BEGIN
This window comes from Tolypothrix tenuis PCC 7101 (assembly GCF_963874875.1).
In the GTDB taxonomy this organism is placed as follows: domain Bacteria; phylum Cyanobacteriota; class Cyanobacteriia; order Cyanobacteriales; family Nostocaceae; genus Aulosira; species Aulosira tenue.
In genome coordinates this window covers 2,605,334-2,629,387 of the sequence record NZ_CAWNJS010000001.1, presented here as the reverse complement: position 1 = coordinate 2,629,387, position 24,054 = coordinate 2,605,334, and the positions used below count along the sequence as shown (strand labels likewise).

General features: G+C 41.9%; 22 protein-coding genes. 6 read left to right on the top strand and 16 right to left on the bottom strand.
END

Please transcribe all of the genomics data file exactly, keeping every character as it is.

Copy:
This window comes from Tolypothrix tenuis PCC 7101 (assembly GCF_963874875.1).
In the GTDB taxonomy this organism is placed as follows: domain Bacteria; phylum Cyanobacteriota; class Cyanobacteriia; order Cyanobacteriales; family Nostocaceae; genus Aulosira; species Aulosira tenue.
In genome coordinates this window covers 2,605,334-2,629,387 of the sequence record NZ_CAWNJS010000001.1, presented here as the reverse complement: position 1 = coordinate 2,629,387, position 24,054 = coordinate 2,605,334, and the positions used below count along the sequence as shown (strand labels likewise).

General features: G+C 41.9%; 22 protein-coding genes. 6 read left to right on the top strand and 16 right to left on the bottom strand.